It is also doubtful if the police can reform itself without proper legislations. In this regard, Nigerian lawmakers cannot stand akimbo and watch helplessly as the institution gets decimated. They must take responsibility to look at the laws that set up the country’s police and fine tune same to ensure policing in Nigeria conforms to modern practices as seen in many parts of the world.
4. Wailing on corruption
The Catholic Archbishop of Abuja, John Cardinal Onaiyekan and some other prominent citizens in the country, under the auspices of the Nigeria Working Group on Peacebuilding and Governance (NWGPG), said on Thursday, October 8, that Nigeria was on autopilot with corruption completely out of control in the country.
“Corruption has gone completely out of control, as there is a concerted effort to dismantle anti-corruption agencies and render them ineffective, while evidence of corruption is growing, the prosecution has slowed down considerably,” the elders said.
Aside Cardinal Onaiyekan, other members of the group include Dr Hakeem Baba Ahmed, Gen. Martin Luther Agwai (rtd.), Prof. Attahiru Jega, Professor Jibrin Ibrahim, Dr Nguyan Shaku Feese, Dr Usman Bugaje, Adagbo Onoja, Amb. Fatima Balla, Ambassador Zango Abdu, Auwal Musa Rafsanjani, Chris Kwaja, Dr Hussaini Abdu, Kemi Okenyodo, Jim Gala, Aisha Muhammed Oyebode and Tsema Yvonne.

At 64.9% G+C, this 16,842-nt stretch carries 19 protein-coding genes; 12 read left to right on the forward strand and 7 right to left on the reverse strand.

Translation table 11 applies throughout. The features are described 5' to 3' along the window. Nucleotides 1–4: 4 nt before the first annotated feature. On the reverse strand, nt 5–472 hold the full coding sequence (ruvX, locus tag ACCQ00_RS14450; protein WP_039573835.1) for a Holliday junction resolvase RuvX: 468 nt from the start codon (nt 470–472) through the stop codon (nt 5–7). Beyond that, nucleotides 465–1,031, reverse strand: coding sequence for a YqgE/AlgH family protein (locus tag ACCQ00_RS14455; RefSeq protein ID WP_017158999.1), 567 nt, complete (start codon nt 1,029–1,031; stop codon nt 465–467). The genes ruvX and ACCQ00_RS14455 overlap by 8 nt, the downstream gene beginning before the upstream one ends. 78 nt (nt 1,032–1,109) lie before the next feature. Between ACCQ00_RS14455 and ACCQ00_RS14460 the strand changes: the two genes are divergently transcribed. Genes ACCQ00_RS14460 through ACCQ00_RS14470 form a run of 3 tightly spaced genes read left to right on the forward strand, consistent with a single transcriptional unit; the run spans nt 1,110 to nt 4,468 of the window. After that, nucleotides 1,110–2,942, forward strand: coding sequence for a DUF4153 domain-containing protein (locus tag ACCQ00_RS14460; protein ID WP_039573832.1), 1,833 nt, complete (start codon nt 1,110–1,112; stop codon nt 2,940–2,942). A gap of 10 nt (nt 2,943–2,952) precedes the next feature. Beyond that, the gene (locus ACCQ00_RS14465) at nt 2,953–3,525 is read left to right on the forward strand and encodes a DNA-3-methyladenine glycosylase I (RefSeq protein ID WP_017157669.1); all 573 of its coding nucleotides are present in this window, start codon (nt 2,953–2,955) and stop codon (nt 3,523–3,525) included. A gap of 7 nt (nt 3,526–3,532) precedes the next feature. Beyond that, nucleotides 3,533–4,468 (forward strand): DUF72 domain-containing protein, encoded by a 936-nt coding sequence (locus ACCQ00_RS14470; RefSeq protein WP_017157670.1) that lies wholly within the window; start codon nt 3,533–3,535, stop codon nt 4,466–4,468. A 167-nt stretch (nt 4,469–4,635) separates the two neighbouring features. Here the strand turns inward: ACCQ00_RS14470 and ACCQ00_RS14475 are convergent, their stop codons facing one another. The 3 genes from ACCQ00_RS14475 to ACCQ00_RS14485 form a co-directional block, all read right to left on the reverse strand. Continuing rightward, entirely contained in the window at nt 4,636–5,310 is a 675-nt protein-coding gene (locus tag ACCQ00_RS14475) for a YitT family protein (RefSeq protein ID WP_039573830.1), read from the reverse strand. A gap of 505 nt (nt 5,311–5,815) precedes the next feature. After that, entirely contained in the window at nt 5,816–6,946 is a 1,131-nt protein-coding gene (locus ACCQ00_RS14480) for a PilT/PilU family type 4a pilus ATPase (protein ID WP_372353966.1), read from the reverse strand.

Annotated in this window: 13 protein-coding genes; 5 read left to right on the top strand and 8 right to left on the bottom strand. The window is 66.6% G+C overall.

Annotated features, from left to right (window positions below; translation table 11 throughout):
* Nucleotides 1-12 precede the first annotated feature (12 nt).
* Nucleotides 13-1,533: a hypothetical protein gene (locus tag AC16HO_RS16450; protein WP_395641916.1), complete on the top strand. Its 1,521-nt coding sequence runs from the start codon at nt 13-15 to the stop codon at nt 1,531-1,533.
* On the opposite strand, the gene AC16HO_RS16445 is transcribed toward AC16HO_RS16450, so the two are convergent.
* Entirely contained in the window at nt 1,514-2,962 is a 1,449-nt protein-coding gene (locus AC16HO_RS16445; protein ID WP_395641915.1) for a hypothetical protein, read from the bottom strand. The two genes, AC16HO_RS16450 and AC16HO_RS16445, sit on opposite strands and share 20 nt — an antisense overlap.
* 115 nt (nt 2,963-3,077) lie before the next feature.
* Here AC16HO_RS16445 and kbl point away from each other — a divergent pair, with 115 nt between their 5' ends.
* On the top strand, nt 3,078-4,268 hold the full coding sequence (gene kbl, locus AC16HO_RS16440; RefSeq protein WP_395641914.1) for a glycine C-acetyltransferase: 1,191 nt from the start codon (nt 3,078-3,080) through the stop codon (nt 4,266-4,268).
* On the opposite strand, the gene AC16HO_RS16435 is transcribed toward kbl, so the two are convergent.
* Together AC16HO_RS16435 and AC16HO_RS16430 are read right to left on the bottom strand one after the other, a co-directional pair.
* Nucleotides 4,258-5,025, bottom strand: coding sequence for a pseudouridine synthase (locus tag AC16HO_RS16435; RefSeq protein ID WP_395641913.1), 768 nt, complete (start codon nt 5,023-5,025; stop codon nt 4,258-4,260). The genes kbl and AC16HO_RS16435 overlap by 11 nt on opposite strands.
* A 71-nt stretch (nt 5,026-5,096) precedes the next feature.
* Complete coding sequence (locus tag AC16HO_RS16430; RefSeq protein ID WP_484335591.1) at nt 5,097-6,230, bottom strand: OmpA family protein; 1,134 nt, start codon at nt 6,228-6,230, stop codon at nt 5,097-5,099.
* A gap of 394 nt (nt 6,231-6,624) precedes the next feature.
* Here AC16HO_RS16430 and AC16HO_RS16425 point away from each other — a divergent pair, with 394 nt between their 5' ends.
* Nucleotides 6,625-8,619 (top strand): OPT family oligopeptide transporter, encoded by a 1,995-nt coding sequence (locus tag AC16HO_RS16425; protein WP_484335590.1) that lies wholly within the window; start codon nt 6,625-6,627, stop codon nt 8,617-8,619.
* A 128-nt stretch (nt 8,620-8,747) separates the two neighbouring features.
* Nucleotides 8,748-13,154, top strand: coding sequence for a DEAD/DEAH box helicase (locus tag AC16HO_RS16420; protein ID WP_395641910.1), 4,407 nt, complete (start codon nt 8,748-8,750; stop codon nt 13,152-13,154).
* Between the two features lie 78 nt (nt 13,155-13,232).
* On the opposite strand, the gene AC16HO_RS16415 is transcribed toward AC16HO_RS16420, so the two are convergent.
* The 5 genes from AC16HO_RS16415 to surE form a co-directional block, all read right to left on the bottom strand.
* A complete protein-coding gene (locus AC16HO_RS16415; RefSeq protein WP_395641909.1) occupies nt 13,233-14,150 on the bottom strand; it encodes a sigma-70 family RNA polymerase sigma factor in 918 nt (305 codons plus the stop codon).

Why it matters
There is a temptation to accuse the elders of coming late to the scene. They are simply reinforcing the cries of many years. With corruption allegations trailing many government officials, Ministries, Department and Agencies (MDA’s), including the very institution set up to fight corruption, the country can best be described as one choked by corruption.
It is doubtful what the Onaiyekan-led intervention would bring to the table if it’s not sustained as an enduring campaign with mass appeal.
The outcry must, therefore, be a coordinated response targeted at rebuilding the institutions of state and should not begin and end with issuance of press releases intended to call attention to the organizers.
The sustained campaign must call for deep cleansing across all divides, devoid of ethnic or religious biases. It is only on this strategic pedestal that meaningful goals can be set and achieved.